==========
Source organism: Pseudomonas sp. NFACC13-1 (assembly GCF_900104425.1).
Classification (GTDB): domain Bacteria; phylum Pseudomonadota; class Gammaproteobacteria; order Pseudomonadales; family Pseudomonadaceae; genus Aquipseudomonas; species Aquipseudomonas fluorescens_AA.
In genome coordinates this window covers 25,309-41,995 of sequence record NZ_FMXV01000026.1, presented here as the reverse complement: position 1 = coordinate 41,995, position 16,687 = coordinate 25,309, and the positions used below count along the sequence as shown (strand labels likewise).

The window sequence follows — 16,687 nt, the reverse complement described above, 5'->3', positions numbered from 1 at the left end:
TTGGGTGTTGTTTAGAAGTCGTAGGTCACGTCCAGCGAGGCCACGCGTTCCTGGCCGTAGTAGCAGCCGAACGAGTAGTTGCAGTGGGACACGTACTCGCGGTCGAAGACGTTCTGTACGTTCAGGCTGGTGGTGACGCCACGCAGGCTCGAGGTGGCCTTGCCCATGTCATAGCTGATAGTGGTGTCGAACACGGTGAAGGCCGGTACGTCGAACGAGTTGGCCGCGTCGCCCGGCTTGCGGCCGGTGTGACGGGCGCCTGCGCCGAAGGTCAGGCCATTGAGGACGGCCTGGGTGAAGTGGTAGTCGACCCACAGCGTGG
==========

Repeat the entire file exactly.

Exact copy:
Source organism: Pseudomonas sp. NFACC13-1 (assembly GCF_900104425.1).
Classification (GTDB): domain Bacteria; phylum Pseudomonadota; class Gammaproteobacteria; order Pseudomonadales; family Pseudomonadaceae; genus Aquipseudomonas; species Aquipseudomonas fluorescens_AA.
In genome coordinates this window covers 25,309-41,995 of sequence record NZ_FMXV01000026.1, presented here as the reverse complement: position 1 = coordinate 41,995, position 16,687 = coordinate 25,309, and the positions used below count along the sequence as shown (strand labels likewise).

The window sequence follows — 16,687 nt, the reverse complement described above, 5'->3', positions numbered from 1 at the left end:
TTGGGTGTTGTTTAGAAGTCGTAGGTCACGTCCAGCGAGGCCACGCGTTCCTGGCCGTAGTAGCAGCCGAACGAGTAGTTGCAGTGGGACACGTACTCGCGGTCGAAGACGTTCTGTACGTTCAGGCTGGTGGTGACGCCACGCAGGCTCGAGGTGGCCTTGCCCATGTCATAGCTGATAGTGGTGTCGAACACGGTGAAGGCCGGTACGTCGAACGAGTTGGCCGCGTCGCCCGGCTTGCGGCCGGTGTGACGGGCGCCTGCGCCGAAGGTCAGGCCATTGAGGACGGCCTGGGTGAAGTGGTAGTCGACCCACAGCGTGG